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UK: Public services to face budget cuts of up to £18 billion per year

UK: Public services to face budget cuts of up to £18 billion per year

UK Chancellor of the Exchequer, Kwasi Kwarteng, has reportedly confirmed that the country’s public services spending will be cut by up to £18 billion ($20.5 billion) annually. The announcement came minutes after the government dropped plans to cut the top rate of income tax from 45% to 40%.

Kwarteng stated that the budget will not be increased on the account of rising inflation, which economic experts believe will have an ‘extraordinary’ impact on schools and NHS.

The chancellor claimed that it is ‘a matter of good practice and really important’ that they continue operating within the allocations that were made last year, even though the inflation peak forecasted at the time (4%) is now more than double that (9.9%).

However, the Institute for Fiscal Studies (IFS) warned that an additional £18 billion ($20.5 billion) will be needed over the next two years to restore the real terms of the ‘generosity intended’ in 2021.

This confirmation by Kwarteng comes at a time when Treasury is planning a real terms cut to benefits in order to fund the massive tax giveaway which will continue despite the U-turn on the 45p rate.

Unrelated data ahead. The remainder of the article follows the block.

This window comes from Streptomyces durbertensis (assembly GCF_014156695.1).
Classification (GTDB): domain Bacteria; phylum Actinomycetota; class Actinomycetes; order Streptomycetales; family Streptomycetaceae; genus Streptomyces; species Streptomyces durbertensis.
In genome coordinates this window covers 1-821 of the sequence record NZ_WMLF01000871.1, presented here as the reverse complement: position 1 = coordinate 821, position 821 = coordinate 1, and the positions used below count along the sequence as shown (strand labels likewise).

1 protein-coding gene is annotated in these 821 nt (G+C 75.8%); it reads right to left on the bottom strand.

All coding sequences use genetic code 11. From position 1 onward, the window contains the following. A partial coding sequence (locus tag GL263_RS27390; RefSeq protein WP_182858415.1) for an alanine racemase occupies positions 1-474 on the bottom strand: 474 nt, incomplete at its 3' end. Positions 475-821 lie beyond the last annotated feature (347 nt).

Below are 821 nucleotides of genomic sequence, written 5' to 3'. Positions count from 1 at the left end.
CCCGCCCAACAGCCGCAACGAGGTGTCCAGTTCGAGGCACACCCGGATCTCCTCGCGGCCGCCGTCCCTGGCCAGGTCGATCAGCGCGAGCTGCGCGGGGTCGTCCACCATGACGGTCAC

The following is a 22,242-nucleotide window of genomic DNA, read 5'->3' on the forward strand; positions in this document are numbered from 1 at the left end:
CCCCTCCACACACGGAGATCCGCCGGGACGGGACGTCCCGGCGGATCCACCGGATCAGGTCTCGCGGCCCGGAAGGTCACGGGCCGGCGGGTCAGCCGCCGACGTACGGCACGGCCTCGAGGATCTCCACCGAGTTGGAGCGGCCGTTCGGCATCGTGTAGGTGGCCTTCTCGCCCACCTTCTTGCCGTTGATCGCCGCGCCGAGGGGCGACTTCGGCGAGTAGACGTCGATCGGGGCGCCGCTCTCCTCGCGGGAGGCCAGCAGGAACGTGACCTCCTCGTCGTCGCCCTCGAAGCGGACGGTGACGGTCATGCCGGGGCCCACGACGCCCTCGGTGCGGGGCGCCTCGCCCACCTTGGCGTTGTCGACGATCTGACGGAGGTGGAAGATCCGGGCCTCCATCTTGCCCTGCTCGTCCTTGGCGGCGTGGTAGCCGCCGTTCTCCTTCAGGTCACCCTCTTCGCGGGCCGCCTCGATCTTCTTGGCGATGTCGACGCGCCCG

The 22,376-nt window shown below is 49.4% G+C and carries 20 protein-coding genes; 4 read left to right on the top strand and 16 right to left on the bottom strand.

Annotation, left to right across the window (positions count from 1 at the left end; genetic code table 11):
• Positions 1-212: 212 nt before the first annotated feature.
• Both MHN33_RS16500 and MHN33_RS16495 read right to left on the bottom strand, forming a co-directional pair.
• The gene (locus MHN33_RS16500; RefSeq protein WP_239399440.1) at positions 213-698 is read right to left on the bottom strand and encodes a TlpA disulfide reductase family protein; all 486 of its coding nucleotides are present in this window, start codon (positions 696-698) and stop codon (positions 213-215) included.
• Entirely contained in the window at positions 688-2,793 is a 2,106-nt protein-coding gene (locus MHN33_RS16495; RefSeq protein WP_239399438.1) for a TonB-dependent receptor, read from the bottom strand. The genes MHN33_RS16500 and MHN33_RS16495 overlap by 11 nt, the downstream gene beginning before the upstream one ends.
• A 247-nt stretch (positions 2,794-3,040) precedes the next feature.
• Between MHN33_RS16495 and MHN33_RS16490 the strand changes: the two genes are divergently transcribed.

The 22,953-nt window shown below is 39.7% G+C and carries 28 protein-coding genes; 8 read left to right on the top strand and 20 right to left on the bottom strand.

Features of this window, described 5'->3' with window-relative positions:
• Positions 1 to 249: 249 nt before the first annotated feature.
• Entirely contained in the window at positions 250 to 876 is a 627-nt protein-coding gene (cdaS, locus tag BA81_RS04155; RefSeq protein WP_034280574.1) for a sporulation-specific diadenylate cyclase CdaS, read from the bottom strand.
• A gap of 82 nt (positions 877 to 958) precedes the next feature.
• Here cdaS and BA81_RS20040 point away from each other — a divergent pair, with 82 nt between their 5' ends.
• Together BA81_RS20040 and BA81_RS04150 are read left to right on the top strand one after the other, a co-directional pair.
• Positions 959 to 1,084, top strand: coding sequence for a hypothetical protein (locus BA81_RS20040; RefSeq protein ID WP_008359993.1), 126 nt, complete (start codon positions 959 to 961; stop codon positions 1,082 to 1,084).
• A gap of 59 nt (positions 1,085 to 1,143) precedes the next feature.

Public services spending is set in cash terms, meaning that if the forecasted rate of inflation changes, the budget will not automatically change.

At the time of allocation, as per the Comprehensive Spending Review, inflation was forecasted to peak at 4.4% in 2022, and so an extra £100 billion ($114 billion) annually was set aside for public services accordingly. But the reality caught almost everyone off-guard, and now the inflation is expected to reach 11% by October end and remain in double digits for the coming months.

The newly elected PM, Liz Truss, has suggested holding an emergency spending review.

Torsten Bell, chief executive of the thinktank Resolution Foundation, stated that double-digit inflation will put a further squeeze on hospital and school budgets, along with those of households.

The decision to cut spending comes amidst growing alarm over increasing cuts in school spending, NHS patient backlog, social care crisis, and huge delays in the justice system in the country. 

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Meghna Singh

An English Literature graduate, Meghna Singh ventured into the profession of content development to incorporate her knack for writing articles across verticals including technology, healthcare, business, and alike for News Origins and Newsorigins. She has also completed her MBA in Tourism and worked as a content creator in the field of product development.